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After we cut the “cheeks” of the dovetail, we remove the bulk stock.  A small router, router plane or simply “hogging” out with a bench chisel will do.  A sharp paring chisel will be required to do the final fit up.

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Here we’re using the bench, prior to completion for some fair heavy chisel work.  Note that the bench is being held together with clamps.

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 The finished joint and the full height cross member.  These two features add incredible stiffness and weight (always a good thing, in workbenches).

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The storage shelf is put into place.  A ledger is added to the lower stretchers and loose shelf boards are laid in place.  Be sure to leave enough space to accommodate seasonal expansion.  Lapped jointed boards are probably NOT a good idea here, as falling debris will impede their movement.  Remember, this shelf is for big stuff, not jewelry.

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The Crochet, or Hook, is attached to one of the top halves with lags.  It will be a great help while joining multiple boards.

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Over the weekend, we’ll “roll this baby out”.  We’ll be exploring many of the work holding methods that the Nicholson bench accommodates.  Should be very illuminating.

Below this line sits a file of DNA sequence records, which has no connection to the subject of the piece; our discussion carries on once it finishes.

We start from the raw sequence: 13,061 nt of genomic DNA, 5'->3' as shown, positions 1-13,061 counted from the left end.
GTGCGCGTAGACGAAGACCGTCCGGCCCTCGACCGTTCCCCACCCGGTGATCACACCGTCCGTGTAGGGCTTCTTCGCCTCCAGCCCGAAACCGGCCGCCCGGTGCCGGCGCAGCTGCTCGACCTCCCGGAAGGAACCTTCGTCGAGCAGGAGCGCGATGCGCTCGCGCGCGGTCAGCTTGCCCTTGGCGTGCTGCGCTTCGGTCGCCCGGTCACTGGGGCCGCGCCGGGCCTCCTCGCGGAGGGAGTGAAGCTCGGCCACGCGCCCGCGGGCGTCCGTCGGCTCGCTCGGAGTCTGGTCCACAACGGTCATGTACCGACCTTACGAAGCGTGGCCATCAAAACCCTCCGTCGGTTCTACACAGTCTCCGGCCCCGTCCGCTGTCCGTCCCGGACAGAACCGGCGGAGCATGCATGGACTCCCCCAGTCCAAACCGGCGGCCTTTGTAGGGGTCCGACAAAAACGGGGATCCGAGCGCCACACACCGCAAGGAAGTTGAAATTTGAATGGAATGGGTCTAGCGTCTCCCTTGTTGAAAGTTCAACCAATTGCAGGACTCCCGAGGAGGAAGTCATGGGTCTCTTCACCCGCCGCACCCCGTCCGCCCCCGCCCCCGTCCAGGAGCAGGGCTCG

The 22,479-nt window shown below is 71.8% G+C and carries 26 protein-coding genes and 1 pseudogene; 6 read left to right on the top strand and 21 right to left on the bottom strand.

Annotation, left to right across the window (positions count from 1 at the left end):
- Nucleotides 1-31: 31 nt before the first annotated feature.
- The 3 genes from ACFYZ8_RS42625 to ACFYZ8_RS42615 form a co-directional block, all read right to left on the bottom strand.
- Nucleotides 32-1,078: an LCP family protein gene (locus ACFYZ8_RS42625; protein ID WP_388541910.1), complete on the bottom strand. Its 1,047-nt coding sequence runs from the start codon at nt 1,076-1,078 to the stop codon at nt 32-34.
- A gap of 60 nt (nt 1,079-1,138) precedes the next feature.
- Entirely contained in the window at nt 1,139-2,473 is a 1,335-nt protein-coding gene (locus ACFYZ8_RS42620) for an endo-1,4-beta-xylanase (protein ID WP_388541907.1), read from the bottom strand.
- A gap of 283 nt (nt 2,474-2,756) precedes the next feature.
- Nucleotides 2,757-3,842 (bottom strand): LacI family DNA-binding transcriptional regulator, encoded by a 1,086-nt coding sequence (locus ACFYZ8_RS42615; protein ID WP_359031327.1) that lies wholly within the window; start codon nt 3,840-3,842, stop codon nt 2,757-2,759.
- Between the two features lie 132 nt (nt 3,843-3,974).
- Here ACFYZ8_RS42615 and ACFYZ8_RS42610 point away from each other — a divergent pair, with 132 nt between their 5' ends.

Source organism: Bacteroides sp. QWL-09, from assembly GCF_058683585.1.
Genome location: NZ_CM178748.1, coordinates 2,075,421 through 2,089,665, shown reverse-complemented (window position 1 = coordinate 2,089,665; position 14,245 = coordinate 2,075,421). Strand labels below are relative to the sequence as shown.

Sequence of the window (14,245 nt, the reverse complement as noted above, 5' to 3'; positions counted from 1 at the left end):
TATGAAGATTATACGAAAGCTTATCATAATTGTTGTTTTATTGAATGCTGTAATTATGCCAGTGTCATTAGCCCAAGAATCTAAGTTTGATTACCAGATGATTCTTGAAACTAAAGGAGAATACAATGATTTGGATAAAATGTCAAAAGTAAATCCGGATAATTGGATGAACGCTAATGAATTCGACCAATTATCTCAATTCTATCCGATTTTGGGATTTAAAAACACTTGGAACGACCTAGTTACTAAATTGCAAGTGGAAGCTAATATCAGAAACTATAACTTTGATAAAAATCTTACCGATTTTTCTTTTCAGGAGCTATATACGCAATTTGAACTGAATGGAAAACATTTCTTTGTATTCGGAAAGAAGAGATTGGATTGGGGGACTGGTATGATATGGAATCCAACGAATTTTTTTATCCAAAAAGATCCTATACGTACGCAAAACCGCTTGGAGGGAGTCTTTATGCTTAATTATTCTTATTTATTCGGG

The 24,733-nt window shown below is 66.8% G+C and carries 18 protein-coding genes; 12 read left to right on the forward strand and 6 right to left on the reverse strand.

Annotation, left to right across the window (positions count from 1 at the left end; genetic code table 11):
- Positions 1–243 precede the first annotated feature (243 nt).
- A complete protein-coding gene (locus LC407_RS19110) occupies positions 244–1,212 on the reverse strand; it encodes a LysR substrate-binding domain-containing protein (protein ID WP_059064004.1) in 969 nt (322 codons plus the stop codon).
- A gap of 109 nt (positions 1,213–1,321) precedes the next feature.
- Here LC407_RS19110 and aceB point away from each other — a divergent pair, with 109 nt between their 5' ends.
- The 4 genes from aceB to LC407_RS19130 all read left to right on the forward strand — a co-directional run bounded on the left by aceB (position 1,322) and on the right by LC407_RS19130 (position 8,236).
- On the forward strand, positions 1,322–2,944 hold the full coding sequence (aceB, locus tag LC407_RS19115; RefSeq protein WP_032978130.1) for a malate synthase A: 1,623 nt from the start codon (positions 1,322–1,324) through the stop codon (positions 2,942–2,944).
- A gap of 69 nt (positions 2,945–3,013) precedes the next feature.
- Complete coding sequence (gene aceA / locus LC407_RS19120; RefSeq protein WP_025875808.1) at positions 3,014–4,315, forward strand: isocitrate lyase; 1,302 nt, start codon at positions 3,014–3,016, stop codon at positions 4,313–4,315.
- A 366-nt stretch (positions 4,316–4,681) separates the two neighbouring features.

Nicholson Bench – construction continues

Posted March 16, 2014 by D.B. Laney
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After some discussion about certain details of the build, we head back to the workshop.

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We still have a few mortises to make.  Most of you know that this blog is dedicated to handwork.  That said, many of the joints were machine cut, due to our compressed schedule.  But one of the goals of this project was to put the construction of a heavy,”first-class” bench well within the reach of woodworkers working exclusively with hand tools.

Remember to position yourself in a way that allows you in maintain squareness while cutting the mortise.

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Tenons on the stretchers are hand cut, as this is considerably easier than maneuvering the long pieces on the table saw.  It’s a very good idea to incise the shoulder line, then create a “guide groove” on the outside of the line with a good sharp chisel.  This makes cutting the shoulder of the tenon much easier.